This stunning manuscript packs a powerful wow factor: it transmits a fourth or fifth century compendium of culinary and medical recipes, compiled from a number of 2nd century Roman culinary and agricultural works. The manuscript contains 500 Greek and Roman recipes from the Mediterranean basin; a handful may date to the 4th century B.C. As such, our manuscript is sometimes referred to as the oldest extant cookbook in the West.
The manuscript is divided into ten books, offering recipes for different kinds of dishes, including mise en place, meats (pork and hare appear to have been favorites), vegetables, pulses, fowl, quadrupeds, and seafood. Recipes found here include roast lamb with coriander, deep-fried honey fritters, and cucumber with mint dressing. The recipes use a range of spices not indigenous to the Mediterranean, accessed by Greek and Roman traders who travelled to the spice markets of southern Asia. Pepper, cinnamon, ginger, nutmeg, and cloves are common ingredients.
Ancient sources document the culinary excellence of one Marcus Gavius Apicius, a Roman gourmet who flourished during Tiberius’ reign (1st century AD). No evidence exists that this Apicius was ever the author of a book of cookery. This collection of recipes, historically attributed to him, was more likely compiled from a myriad of sources. The 2nd Century satirical writer Juvenal indicated that the name “Apicius” was frequently used to describe a foodie. Other sources suggest that “Apicius” would have conjured luxury and excessive eating.
In spite of the high-end associations the Apicius attribution may have implied, the recipes, though urban and in many cases sophisticated, would have been affordable for a large number of Romans living in the second-century. There is no evidence that the recipes were doctored by a high profile compiler; these appear to be recipes by and for cooks. While some recipes called for cuts of meat that might have been beyond the means of the average Roman citizen, many others, including a number of meat and vegetable and legume dishes, were well-within the reach of Rome’s tradespeople, builders, artists, and modest farmers. Some of the recipes may have reflected popular dishes served in local popinae (street bars).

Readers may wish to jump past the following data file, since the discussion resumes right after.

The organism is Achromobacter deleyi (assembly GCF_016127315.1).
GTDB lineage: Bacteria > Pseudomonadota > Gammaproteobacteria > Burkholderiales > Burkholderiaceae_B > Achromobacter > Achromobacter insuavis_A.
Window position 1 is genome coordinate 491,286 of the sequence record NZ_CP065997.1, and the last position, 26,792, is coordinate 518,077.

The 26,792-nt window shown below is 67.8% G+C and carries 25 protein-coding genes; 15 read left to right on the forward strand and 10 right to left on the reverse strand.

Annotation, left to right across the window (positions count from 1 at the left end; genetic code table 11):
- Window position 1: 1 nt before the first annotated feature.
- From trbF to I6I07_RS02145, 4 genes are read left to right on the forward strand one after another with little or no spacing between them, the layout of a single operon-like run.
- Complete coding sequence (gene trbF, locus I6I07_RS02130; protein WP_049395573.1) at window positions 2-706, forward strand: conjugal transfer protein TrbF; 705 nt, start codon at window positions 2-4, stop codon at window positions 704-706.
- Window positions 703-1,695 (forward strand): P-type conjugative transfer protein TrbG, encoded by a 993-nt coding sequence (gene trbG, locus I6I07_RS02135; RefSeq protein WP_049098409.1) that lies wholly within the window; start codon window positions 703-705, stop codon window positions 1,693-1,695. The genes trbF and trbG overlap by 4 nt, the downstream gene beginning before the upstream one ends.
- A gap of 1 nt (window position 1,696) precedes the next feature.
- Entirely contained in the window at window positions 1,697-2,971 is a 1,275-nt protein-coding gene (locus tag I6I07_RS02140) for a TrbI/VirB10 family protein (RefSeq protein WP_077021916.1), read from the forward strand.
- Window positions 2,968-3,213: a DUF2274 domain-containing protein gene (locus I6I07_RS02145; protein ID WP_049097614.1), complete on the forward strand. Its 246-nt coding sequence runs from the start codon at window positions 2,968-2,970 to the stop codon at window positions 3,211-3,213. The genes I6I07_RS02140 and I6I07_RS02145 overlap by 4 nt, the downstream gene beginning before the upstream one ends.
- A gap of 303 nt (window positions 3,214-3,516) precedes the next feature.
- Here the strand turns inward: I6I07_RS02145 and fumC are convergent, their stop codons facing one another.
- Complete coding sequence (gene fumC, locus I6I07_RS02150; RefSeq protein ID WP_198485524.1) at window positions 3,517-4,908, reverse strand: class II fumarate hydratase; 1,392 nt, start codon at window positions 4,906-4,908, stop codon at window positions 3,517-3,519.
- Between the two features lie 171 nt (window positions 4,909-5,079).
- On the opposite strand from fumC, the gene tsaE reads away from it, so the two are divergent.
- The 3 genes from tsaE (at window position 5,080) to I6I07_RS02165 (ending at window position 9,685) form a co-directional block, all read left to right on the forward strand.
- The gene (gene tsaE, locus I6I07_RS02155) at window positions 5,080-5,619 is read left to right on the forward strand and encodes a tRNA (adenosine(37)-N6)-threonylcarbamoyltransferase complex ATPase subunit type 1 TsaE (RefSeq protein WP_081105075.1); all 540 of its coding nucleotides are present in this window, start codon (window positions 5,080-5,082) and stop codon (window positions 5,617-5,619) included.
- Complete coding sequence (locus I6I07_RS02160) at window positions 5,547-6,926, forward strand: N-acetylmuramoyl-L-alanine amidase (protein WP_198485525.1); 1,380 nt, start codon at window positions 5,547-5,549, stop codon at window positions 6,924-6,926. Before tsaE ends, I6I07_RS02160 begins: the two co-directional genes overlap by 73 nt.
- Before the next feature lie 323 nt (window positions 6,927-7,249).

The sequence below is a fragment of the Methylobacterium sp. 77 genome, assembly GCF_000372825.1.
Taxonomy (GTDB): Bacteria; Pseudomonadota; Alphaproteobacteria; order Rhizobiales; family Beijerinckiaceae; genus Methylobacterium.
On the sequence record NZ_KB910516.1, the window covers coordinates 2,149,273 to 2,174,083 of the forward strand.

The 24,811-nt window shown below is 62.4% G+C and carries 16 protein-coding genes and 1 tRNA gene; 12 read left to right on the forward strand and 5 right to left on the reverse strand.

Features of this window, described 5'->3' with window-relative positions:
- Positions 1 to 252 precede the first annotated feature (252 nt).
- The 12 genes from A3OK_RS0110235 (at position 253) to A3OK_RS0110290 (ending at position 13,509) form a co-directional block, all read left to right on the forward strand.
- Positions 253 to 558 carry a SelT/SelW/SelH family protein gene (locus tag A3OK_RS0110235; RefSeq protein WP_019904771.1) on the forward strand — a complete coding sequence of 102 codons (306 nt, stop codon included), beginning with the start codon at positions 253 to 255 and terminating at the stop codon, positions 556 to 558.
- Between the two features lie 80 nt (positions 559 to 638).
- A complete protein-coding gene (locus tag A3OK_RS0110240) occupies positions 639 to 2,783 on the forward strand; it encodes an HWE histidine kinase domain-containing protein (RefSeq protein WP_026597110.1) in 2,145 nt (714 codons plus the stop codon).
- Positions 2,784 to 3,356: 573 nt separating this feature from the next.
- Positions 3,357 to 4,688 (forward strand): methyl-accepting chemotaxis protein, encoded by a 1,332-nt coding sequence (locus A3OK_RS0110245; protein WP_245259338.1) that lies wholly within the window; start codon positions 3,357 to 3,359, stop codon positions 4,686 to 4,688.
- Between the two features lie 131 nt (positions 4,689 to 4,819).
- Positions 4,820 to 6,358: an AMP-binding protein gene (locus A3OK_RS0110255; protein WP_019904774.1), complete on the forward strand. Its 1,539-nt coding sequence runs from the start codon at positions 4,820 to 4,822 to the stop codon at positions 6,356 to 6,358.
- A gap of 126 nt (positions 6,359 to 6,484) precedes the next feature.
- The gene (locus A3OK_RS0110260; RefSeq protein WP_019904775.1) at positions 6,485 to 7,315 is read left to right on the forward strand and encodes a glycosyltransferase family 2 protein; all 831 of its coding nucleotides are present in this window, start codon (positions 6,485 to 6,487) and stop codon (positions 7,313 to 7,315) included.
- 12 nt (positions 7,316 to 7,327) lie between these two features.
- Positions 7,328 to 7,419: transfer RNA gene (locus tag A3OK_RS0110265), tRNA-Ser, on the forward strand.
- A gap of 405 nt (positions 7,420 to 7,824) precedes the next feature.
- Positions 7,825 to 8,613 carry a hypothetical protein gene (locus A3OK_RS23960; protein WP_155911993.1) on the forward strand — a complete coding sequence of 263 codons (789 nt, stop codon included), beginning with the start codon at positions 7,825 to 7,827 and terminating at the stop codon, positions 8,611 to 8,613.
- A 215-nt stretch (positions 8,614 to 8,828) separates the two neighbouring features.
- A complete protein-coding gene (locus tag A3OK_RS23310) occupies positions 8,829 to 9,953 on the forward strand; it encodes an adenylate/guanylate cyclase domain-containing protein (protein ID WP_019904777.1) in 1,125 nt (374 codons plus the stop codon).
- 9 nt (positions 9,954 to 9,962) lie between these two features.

The dishes reflect the polyglot culture of the Mediterranean basin. The dominance of Greek culinary tradition in the early empire makes it likely that the Apicius began as a Greek collection of recipes, though mainly written in Latin, and adapted for a Roman palate. A number of Greek terms have been incorporated. The Greek melizomum (honey sauce), and hypotrimma (here a mixture of cheese and herbs) are used, despite the existence of Latin glosses. Other words are hybrids of Greek and Latin, like tractogalatae, combining the Latin (dry pastry sheets) and gala, Greek for milk.
Our manuscript was penned in several hands in a mix of Anglo-Saxon and Carolingian scripts at the monastery at Fulda (Germany) around 830 AD. It is one of two manuscripts (the other at the Vatican) presumed to have been copied from a now lost common source.
The Apicius manuscript is the gem of the Academy’s Margaret Barclay Wilson Collection of cookery, acquired in 1929. It was restored and rebound by conservators in 2006. The text of the Apicius has been reprinted liberally in almost every century since it first appeared in print in 1498, and has been translated into many languages. Apicius enthusiasts will find many of the print descendants of this extraordinary manuscript in the Academy’s library.
Photography by Ardon Bar-Hama courtesy of George Blumenthal.